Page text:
My team consisted of Mrs. Delaney, GM Alvin Kirby, manager Rick Churches, and me. I'm a horrible golfer and even worse around authority figures. And since I've had nothing but trouble with two of these three authority figures since November, I found the composition of our team somewhat interesting.
Mrs. Delaney is a great golfer. She told us how she was one of the top female amateur golfers in the country while growing up. Her hole-in-one on the fifth hole reminded us of this fact.
I am a terrible golfer. Like bowling, the game of golf fools around negatively with some of the muscles I use for baseball, so I rarely play and, when I do, don't take it seriously.
Before our group teed off - we were the last of 15 groups to go (Mr. DiMaeo brought 2 groups of his own to our "team" outing and KC9 had a group) - I told my team that I stink. I specifically asked them, "Are you going to take this seriously?" They shook their heads. No, was the consensus. There were just out to have a good time.
By the second hole, I could tell they were lying. Rick was swearing up and down the green. Alvin did the opposite and wouldn't speak at all. Mrs. Delaney was doing well, so she agreed to be the designated driver of the cart. I fell into an early hole (pun intended) and was 17 strokes behind Mrs. Delaney by the fifth.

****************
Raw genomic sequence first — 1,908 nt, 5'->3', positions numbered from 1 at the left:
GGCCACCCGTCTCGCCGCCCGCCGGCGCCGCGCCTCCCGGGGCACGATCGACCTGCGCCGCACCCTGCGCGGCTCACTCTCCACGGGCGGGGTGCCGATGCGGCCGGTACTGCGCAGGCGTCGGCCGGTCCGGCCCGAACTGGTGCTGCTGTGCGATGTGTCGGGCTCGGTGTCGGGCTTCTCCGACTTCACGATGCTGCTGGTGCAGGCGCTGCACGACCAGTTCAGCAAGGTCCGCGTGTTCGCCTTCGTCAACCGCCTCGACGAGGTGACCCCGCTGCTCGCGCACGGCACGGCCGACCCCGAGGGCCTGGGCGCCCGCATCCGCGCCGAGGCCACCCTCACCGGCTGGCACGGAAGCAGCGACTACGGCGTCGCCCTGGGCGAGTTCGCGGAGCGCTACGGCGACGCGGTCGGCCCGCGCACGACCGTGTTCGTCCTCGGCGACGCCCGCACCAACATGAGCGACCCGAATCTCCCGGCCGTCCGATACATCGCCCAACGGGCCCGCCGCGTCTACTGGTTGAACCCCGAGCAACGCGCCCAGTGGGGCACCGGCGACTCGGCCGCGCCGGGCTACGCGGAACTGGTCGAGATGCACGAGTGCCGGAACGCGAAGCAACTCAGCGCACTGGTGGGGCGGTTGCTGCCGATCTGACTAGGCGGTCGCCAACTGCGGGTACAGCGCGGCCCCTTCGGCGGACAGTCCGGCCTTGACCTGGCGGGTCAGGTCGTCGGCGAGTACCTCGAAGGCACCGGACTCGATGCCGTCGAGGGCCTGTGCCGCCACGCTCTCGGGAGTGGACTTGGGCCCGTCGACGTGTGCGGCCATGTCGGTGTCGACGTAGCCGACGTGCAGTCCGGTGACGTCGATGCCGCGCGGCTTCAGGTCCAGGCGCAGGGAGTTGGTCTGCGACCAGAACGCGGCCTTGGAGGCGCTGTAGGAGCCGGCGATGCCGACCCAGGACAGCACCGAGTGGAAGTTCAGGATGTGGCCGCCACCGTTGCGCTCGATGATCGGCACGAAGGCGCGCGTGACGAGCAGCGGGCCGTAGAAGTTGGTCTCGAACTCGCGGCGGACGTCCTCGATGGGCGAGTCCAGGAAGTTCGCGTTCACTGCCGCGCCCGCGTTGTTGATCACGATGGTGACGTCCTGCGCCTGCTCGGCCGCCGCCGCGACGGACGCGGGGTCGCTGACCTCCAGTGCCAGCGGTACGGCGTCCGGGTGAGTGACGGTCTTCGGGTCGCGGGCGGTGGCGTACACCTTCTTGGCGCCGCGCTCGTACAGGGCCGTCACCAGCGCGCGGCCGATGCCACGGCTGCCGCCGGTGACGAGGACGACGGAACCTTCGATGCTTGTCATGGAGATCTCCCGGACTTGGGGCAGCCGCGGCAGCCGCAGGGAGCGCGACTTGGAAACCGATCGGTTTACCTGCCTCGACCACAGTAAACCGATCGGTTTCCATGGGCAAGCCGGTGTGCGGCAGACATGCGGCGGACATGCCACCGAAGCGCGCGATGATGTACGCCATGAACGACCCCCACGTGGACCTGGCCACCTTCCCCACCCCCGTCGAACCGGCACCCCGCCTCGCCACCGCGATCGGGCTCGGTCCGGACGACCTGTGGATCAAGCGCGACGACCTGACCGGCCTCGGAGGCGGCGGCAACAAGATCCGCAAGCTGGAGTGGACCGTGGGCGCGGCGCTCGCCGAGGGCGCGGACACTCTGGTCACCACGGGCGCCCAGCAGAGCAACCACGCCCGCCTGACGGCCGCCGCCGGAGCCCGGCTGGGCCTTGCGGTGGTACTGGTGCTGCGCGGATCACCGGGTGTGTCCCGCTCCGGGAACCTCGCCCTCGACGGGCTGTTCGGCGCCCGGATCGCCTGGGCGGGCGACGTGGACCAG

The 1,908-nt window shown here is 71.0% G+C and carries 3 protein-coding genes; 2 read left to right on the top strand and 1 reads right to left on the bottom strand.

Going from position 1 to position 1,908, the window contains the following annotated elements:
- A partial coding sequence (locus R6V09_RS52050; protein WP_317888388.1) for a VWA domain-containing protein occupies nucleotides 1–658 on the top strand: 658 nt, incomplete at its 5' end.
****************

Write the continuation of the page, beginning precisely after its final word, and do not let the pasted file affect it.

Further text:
It was around the eighth hole that things bubbled over a bit. Rick missed a birdie and threw his club at the ball, sitting about half an inch from the cup. I laughed. Because I suck, didn't care that I sucked, and didn't care about the score, I had that ability. "Shut the f**k up, Jimmy," Rick said. Mrs. Delaney told him to hush. She's got a pretty salty mouth of her own, but she could tell the acid in Rick's stomach was reaching his tongue.
Alvin, who as a general manager needs to keep his emotions in check at all times, fell apart at the tenth hole. A simple three-inch put veered a hair to the left. Alvin took his putter and snapped it in two over his knee after that.